How to Stay Sober and Curious After Dry January | lifestyle

Gone are the days of simple virgin cocktails that amounted to little more than gutted juices. Over the past few years, the hospitality industry has embraced a new era of zero-proof libations, where bartenders play with sometimes expensive ingredients and fermentation to appease sober, curious drinkers.

The sober curious movement, where people reevaluate their relationship with alcohol and embrace a booze-free lifestyle (or a relaxed version of it), led to a 20.6% increase in soft drink sales between August 2021 and 2022, NielsenIQ reported in October. .

Dry January, a month dedicated to sobriety, was a useful boost for those looking to reduce their alcohol consumption, which in part encouraged the development and sale of these products.

Maintaining mindful drinking after a month can be a challenge for some. The Inquirer spoke with Davis and Amanda E. White, founders of the Therapy for Women Center and author of “Not Drinking Tonight” (her second book, “Not Drinking Tonight: The Workbook,” was released Jan. 10), about how to change your mindset and having more options will help you stay alcohol free.

How to stay sober curious

Ask yourself: What drives me to drink?

“Sometimes people go back to drinking without realizing why they started again,” White said. “Probably because they’re not familiar with their triggers or the reasons they drink — maybe it’s an awkward feeling at a party or a warm day that makes you crave a margarita. Learn your triggers and come up with a plan to combat it.” them.”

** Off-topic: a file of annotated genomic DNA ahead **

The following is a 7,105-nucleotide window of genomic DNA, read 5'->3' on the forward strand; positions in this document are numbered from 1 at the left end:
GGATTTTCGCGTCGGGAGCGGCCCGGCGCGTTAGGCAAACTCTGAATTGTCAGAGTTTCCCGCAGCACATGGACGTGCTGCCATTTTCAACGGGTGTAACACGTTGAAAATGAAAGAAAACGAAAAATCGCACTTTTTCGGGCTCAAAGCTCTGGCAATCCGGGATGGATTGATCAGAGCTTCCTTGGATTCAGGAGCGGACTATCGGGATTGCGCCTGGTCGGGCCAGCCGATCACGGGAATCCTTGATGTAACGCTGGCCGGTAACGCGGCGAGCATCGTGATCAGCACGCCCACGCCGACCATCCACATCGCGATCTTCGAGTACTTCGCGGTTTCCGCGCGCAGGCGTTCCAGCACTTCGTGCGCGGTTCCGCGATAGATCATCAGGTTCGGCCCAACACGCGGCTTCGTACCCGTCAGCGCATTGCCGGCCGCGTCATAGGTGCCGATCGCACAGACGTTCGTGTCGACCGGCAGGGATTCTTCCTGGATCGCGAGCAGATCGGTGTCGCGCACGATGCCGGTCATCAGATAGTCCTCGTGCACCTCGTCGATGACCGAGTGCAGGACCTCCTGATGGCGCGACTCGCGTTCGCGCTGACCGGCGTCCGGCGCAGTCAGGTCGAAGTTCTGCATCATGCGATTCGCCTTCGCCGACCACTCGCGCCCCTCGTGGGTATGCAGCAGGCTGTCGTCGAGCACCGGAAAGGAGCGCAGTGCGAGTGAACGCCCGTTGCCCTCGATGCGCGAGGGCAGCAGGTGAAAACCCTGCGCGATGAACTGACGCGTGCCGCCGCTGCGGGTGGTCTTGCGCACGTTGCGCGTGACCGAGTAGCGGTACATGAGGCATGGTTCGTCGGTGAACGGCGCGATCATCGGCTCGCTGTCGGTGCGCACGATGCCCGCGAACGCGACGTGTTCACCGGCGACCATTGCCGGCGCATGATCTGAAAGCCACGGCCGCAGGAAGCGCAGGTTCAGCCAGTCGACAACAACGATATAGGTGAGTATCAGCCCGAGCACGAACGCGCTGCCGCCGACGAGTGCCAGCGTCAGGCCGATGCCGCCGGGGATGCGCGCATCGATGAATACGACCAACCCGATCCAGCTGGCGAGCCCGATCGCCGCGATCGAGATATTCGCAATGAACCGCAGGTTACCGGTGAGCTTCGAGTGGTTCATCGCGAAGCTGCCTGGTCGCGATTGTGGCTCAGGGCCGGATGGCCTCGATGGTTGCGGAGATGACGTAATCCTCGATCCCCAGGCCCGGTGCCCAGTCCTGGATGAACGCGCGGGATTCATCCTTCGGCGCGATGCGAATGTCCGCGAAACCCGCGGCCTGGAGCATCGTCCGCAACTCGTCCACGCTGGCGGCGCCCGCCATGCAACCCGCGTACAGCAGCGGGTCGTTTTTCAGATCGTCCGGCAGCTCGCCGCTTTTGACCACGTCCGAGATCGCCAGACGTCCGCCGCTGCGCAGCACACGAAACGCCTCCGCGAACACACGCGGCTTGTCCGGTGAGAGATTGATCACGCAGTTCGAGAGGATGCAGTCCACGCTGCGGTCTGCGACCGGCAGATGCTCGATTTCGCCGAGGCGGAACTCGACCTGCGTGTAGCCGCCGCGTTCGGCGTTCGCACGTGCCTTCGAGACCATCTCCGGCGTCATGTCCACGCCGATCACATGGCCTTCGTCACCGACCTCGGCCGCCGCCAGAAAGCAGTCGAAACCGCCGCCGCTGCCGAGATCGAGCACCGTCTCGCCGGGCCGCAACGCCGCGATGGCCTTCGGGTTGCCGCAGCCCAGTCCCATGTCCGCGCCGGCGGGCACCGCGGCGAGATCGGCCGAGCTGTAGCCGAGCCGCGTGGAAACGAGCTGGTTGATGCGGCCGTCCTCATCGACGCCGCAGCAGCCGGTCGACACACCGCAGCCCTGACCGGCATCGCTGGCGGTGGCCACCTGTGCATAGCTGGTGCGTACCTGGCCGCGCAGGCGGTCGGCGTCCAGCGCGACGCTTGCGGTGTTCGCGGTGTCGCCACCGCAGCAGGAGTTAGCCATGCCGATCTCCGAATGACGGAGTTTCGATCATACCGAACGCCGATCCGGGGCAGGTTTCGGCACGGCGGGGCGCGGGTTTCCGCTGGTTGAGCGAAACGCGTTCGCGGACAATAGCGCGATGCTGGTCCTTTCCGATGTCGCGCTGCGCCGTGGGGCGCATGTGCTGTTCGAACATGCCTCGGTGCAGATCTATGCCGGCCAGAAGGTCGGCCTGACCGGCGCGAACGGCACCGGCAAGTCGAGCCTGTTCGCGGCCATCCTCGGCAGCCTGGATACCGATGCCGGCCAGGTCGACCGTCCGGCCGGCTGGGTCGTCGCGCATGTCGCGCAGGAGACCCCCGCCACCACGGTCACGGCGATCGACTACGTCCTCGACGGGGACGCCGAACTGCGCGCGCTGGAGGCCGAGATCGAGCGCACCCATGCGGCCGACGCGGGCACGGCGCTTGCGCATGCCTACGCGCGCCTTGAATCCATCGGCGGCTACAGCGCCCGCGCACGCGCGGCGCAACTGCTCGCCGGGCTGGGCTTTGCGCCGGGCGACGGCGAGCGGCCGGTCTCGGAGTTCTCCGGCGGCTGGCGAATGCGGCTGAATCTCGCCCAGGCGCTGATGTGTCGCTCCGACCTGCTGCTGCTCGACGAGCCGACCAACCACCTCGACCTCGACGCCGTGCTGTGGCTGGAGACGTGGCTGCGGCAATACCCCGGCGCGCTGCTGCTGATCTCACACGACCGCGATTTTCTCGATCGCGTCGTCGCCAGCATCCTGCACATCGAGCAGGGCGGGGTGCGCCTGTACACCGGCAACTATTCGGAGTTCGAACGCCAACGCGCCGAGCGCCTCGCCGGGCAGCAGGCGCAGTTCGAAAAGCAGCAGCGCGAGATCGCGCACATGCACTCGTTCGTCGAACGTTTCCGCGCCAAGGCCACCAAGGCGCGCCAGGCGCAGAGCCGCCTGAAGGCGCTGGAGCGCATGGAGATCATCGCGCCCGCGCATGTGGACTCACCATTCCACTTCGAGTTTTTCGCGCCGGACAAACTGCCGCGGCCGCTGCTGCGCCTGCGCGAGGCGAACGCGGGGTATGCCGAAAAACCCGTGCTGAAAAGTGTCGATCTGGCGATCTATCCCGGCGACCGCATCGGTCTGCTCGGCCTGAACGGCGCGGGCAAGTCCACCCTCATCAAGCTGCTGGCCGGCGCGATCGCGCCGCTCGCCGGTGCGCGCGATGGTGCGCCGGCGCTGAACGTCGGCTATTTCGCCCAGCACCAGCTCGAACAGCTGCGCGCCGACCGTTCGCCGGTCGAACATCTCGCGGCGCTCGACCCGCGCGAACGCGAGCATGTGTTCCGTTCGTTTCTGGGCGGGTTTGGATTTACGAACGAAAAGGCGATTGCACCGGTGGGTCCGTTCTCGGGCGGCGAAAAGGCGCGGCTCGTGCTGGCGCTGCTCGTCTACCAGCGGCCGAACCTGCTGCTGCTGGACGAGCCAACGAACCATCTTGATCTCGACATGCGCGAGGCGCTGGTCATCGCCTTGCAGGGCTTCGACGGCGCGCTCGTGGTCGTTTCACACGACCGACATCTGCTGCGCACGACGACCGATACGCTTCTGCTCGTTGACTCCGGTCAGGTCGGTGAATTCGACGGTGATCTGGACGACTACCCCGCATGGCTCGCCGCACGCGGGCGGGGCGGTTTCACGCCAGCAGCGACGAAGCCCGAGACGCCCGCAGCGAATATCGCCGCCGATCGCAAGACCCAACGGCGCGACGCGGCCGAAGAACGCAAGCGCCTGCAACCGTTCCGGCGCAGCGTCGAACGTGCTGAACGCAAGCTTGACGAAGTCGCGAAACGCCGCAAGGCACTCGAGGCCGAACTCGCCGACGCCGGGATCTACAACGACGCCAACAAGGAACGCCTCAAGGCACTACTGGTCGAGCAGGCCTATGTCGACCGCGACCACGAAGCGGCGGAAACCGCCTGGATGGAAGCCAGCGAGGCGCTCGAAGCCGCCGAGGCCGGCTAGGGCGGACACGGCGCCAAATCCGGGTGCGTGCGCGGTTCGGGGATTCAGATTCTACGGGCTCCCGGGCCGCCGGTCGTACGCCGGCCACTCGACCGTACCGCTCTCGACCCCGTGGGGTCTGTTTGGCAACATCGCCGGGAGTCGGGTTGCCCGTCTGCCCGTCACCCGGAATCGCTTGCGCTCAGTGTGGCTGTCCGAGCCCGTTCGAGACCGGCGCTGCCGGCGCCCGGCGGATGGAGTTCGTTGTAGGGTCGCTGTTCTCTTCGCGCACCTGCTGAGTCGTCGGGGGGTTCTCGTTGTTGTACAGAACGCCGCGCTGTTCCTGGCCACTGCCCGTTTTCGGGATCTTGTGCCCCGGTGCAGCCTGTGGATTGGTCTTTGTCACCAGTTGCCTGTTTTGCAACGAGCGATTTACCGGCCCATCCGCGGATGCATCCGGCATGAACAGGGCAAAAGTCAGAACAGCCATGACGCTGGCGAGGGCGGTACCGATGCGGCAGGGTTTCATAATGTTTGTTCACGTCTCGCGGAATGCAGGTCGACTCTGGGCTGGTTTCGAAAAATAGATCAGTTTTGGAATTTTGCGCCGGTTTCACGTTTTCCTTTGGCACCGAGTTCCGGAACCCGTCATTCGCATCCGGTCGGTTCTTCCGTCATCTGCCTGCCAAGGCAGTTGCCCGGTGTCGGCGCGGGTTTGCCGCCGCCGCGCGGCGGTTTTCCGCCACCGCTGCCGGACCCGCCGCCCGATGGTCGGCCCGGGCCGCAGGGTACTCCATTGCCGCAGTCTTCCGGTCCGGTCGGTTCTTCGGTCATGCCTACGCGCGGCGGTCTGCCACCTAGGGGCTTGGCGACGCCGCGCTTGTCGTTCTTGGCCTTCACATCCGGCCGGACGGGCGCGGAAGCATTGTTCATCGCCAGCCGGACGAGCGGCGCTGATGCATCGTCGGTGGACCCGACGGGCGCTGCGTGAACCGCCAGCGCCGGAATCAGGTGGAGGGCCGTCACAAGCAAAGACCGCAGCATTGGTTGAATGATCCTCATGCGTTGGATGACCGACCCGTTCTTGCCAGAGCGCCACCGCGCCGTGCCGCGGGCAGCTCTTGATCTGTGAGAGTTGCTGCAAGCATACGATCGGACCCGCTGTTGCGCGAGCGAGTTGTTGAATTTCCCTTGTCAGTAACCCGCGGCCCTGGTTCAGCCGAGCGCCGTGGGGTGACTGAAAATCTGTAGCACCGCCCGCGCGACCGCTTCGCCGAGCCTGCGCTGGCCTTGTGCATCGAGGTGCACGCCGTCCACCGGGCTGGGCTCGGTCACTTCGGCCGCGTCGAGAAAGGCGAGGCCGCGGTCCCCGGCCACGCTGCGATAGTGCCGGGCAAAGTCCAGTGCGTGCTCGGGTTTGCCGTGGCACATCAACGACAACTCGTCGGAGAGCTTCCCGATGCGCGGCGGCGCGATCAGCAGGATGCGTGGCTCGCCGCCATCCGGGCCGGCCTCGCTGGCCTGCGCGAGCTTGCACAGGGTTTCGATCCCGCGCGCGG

Davis also suggests removing alcohol from your house to reduce temptation and make it harder to drink. And replace your favorite drink with an equally tasty and fun drink with zero alcohol content – this is a good opportunity to prepare a cocktail at home from fresh ingredients and alcohol-free products.

What is your motivation?

Making a list of the benefits you experience from sobriety can help you figure out why you decided to take on the Dry January challenge. “If you feel like drinking, look at this list to reconnect with your intention,” White said. According to Davis, journaling is a good way to track your progress. Write down your successes and challenges throughout the month to see how “your mood and physical being will improve.”

Don’t let others hold you back

“The fear of what people will say is a lot worse in our heads than reality,” White said.

You don’t have to explain why you don’t drink. Instead of making elaborate excuses when asked, learn to set boundaries. “Simple – say, ‘I’m not drinking tonight’ or ‘I’m not drinking right now’ and change the subject,” she said.

Share the positives of your Dry January experience and then offer your plan to continue experimenting to see how this lifestyle works for you. And remember, you don’t have to make any public commitments.

Find a support system

“Try recruiting friends or family to join you on your quest for dry January or sober curious living,” said Davis, who also runs the Soulbriety Society Facebook support group. Apps like Reframe and Tempest or community groups like Join Soberish and This Naked Mind offer community chats, lessons, coaches and more.


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